Are OPEC Financial Holdings a Danger to U.S. Banks or the Economy?

EMD-79-45: Published: Jun 11, 1979. Publicly Released: Jul 16, 1979.

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Concern exists that the Organization of Petroleum Exporting Countries' (OPEC) financial holdings, both U.S. Government securities and deposits in U.S. banks, might be a threat to the United States due to their size or the possibility of their rapid liquidation.

These holdings do not constitute an immediate danger to U.S. banks or the economy; however the implications of a long-term withdrawal of these funds from the United States and U.S. financial institutions could be adverse. Prior to 1974, statistics for OPEC countries in Asia and Africa were published individually. Since then, however, statistics for the Asian and African OPEC countries have been aggregated, making it difficult to identify individual OPEC accounts and holdings. Disaggregated financial data are currently published for most countries; among major countries of the world, only data for individual OPEC countries are suppressed. Similarly, the data on export and import services for OPEC countries are not individualized. The arguments cited by Government officials for aggregating the financial data were unconvincing. The evidence suggests that the withholding of these data may have come about as a result of understandings reached between former Department of Treasury officials and the countries involved; special commitments of financial confidentiality may have been made in exchange for their purchases of U.S. securities. It has continued for foreign and other policy reasons.

Matter for Congressional Consideration

  1. Status: Closed

    Comments: Please call 202/512-6100 for additional information.

    Matter: The Congress should consider establishing a mechanism to facilitate the sharing of this data under appropriate safeguards with the Executive branch. If such an accommodation is not possible, the Congress should remove any doubt that the statutes do not limit congressional access to such information. The Subcommittee on Commerce, Consumer and Monetary Affairs, House Committee on Government Operations, should require the Departments of the Treasury and Commerce, and the Federal Reserve Board, to justify separately the aggregations of the financial holdings and transactions, and of the bank deposits and loans of individual OPEC countries. The Subcommittee should (1) analyze the validity of these justifications, with particular attention to the degree of sensitivity of OPEC statistics; (2) determine the appropriate disclosure of these data; and, if necessary, (3) require such disclosure by the agencies.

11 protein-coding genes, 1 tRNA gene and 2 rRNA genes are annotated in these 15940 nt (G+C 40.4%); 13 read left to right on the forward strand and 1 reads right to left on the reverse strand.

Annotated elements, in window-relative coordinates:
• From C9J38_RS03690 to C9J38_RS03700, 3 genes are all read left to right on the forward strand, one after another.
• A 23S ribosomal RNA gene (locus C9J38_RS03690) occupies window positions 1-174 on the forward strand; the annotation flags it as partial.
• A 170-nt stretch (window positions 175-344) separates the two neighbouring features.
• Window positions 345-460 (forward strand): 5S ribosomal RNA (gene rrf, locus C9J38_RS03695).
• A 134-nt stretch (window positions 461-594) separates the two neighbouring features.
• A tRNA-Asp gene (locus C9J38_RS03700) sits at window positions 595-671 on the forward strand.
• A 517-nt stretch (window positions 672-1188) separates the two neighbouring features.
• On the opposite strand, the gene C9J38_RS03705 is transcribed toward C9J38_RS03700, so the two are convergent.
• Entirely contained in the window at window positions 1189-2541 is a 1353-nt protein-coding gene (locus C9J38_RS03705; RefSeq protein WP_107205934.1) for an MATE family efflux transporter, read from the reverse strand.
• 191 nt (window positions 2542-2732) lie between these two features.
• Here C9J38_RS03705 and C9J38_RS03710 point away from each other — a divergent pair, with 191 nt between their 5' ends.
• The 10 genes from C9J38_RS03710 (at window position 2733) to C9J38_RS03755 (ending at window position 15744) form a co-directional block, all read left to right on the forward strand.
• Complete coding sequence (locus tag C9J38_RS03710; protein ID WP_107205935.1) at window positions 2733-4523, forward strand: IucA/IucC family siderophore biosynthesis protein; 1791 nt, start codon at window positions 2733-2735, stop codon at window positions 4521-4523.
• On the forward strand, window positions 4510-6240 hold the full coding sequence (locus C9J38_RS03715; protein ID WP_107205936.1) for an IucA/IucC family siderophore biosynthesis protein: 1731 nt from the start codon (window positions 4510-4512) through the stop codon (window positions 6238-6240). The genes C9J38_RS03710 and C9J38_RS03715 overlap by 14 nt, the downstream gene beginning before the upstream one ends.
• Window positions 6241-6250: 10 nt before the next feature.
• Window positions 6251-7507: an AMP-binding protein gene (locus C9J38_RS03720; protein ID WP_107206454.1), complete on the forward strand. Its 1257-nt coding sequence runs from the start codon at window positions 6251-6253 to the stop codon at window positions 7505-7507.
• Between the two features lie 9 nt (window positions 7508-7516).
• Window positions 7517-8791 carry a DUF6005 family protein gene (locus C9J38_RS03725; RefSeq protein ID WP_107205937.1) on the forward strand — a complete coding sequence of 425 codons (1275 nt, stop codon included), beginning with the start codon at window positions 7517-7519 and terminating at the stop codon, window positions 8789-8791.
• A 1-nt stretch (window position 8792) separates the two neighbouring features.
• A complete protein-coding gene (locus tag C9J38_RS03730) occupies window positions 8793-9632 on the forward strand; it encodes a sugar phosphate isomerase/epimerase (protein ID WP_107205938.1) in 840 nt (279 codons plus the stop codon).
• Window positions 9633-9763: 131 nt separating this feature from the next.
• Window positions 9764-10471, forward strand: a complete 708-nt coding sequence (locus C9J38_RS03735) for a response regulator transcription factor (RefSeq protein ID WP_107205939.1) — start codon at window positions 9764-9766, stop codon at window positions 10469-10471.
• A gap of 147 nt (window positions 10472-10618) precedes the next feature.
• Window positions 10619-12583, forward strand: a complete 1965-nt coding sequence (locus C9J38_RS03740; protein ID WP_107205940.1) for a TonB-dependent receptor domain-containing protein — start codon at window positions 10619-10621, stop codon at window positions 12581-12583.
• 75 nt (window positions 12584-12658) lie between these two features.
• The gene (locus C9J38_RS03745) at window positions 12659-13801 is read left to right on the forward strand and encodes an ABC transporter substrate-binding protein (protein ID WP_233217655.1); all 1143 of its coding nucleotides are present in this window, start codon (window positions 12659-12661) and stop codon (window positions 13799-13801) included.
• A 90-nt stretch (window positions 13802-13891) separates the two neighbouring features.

Recommendation for Executive Action

  1. Status: Closed

    Comments: Please call 202/512-6100 for additional information.

    Recommendation: The Secretaries of the Departments of the Treasury and Commerce, and the Chairman of the Federal Reserve Board (FRS), should explain fully to the House Subcommittee on Commerce, Consumer and Monetary Affairs, the policy reasons for aggregating information on: (1) the financial holdings and transactions of individual OPEC countries in the United States; and (2) deposits and loans of individual OPEC countries in domestic and foreign branches of U.S. banks. In their explanations, Treasury and FRS should pay particular attention to why they aggregate this information since they publish it for all other countries. Although particular OPEC accounts in individual U.S. banks need not be identified, GAO believes that Treasury and FSR should publish information on OPEC deposits and loans in domestic and foreign branches of U.S. banks by country. The Bureau of Economic Analysis, Department of Commerce, should review its reporting services for imports and exports to include regular and more detailed breakdowns of country data.

    Agency Affected:


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